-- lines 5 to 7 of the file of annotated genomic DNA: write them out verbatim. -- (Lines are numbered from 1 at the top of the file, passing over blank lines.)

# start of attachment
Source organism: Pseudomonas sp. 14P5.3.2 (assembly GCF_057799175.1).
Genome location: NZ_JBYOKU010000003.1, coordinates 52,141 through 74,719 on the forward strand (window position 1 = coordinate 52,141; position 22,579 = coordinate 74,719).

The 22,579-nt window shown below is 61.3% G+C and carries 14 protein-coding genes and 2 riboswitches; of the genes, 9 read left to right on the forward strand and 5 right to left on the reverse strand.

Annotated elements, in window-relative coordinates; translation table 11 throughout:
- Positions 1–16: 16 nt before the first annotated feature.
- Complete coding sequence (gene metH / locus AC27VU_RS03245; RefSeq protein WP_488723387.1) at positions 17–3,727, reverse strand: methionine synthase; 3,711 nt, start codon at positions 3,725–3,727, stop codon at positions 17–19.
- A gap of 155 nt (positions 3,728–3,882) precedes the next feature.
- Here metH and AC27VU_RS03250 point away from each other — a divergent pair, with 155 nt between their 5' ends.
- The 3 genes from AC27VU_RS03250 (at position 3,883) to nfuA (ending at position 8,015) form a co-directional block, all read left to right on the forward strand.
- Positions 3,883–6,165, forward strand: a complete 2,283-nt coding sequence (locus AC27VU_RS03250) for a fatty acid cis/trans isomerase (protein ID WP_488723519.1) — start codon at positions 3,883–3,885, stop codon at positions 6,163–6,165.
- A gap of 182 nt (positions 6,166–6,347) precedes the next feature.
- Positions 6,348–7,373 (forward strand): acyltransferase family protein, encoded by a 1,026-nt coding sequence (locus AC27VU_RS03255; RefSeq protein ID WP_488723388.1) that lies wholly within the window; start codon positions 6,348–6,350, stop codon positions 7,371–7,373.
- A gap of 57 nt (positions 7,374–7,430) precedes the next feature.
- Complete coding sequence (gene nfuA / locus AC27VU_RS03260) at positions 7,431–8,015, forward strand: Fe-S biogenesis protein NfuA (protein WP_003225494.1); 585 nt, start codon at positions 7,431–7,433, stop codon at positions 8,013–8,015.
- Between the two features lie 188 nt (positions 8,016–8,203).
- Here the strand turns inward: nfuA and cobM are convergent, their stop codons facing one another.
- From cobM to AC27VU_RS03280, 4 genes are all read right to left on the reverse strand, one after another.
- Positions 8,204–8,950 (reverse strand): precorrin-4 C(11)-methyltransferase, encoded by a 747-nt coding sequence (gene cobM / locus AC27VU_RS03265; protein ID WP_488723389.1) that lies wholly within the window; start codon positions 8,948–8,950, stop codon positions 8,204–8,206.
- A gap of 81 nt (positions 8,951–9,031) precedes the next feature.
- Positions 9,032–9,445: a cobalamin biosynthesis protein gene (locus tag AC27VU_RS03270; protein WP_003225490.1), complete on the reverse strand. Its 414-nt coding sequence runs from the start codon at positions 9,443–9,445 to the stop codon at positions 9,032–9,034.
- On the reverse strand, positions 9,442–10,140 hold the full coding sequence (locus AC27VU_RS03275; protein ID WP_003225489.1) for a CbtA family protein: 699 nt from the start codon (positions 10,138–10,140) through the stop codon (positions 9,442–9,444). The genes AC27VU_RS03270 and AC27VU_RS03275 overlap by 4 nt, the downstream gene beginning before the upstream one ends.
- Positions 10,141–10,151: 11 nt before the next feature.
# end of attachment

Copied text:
- Positions 1–16: 16 nt before the first annotated feature.
- Complete coding sequence (gene metH / locus AC27VU_RS03245; RefSeq protein WP_488723387.1) at positions 17–3,727, reverse strand: methionine synthase; 3,711 nt, start codon at positions 3,725–3,727, stop codon at positions 17–19.
- A gap of 155 nt (positions 3,728–3,882) precedes the next feature.